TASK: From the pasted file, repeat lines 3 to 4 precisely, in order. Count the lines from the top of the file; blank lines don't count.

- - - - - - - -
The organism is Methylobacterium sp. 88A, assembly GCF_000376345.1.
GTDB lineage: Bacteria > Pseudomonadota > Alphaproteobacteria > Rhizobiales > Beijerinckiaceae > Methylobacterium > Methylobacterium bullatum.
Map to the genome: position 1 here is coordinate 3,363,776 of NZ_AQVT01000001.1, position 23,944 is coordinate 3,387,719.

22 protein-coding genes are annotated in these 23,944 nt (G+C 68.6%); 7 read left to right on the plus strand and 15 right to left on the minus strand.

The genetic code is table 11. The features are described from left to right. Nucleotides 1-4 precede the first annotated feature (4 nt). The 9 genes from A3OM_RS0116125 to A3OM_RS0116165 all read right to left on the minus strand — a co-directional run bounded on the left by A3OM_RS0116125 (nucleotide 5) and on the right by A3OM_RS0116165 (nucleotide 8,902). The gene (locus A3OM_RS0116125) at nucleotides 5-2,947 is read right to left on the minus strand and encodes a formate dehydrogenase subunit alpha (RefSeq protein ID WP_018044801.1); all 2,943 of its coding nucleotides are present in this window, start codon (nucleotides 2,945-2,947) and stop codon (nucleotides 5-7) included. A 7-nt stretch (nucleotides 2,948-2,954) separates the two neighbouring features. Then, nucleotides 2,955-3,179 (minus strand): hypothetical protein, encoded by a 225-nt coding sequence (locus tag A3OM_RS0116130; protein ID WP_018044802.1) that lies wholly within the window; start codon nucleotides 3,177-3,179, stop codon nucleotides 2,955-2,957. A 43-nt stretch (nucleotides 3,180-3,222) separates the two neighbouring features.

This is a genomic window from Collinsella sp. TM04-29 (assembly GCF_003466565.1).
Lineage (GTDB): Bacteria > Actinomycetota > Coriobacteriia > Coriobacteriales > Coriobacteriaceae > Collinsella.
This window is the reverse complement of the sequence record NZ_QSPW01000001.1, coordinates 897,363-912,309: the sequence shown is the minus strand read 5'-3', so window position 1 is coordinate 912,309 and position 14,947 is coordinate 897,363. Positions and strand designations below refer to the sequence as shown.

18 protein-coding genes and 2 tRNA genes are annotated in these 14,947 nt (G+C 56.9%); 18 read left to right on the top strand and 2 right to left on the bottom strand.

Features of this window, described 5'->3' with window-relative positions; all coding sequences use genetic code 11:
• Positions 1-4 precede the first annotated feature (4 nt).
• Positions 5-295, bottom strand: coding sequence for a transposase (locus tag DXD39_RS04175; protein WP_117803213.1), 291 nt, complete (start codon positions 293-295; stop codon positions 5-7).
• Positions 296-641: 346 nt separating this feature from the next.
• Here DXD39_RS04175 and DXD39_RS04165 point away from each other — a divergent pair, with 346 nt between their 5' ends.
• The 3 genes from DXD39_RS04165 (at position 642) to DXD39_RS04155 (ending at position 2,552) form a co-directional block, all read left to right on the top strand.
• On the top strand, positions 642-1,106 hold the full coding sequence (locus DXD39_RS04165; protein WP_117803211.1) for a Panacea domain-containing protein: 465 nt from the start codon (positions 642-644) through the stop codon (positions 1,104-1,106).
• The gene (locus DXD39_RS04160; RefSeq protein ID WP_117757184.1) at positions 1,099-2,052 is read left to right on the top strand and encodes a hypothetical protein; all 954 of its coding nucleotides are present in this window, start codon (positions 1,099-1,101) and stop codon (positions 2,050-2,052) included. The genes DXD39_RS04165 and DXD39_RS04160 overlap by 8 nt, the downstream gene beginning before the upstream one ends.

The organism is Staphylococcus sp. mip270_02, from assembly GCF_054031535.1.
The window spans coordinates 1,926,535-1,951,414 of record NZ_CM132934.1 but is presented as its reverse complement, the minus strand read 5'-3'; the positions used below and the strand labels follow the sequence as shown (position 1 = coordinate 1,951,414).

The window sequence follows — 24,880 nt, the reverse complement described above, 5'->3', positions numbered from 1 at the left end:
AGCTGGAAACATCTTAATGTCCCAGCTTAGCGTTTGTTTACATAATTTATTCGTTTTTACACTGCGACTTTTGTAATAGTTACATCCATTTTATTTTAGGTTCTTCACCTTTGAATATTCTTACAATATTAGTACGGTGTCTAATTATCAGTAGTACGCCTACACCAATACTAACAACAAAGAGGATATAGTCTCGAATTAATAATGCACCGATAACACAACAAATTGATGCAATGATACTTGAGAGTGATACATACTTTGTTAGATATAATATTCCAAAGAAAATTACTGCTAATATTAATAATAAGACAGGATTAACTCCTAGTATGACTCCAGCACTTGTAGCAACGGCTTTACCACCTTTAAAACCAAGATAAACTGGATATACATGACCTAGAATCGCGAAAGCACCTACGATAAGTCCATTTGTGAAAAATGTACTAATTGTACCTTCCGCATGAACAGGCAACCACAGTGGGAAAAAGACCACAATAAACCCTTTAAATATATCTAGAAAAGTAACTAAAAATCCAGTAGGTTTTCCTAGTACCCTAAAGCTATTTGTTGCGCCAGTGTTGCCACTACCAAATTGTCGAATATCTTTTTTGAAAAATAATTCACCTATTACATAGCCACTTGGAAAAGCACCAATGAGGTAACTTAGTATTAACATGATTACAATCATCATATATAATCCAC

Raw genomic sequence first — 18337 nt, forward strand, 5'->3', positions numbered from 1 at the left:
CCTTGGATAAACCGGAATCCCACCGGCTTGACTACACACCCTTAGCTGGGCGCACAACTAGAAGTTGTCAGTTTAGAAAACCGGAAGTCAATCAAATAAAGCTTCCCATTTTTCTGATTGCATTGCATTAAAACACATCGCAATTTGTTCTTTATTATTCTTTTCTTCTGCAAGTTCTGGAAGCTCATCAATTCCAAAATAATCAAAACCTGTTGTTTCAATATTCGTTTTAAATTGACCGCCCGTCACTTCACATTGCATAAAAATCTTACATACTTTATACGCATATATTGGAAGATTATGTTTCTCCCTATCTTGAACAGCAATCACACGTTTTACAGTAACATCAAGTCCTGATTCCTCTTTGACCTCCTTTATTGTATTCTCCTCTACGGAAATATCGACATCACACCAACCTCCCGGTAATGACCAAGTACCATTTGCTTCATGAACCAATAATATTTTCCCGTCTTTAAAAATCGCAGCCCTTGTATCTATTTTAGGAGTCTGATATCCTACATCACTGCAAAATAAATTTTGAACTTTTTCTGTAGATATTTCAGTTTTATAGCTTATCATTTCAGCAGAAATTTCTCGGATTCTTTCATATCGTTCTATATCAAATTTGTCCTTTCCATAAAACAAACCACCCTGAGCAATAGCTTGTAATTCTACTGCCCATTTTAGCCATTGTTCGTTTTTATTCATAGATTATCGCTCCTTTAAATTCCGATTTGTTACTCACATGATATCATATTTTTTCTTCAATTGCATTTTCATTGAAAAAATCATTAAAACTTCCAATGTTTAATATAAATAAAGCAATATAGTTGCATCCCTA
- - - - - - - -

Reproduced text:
Map to the genome: position 1 here is coordinate 3,363,776 of NZ_AQVT01000001.1, position 23,944 is coordinate 3,387,719.

22 protein-coding genes are annotated in these 23,944 nt (G+C 68.6%); 7 read left to right on the plus strand and 15 right to left on the minus strand.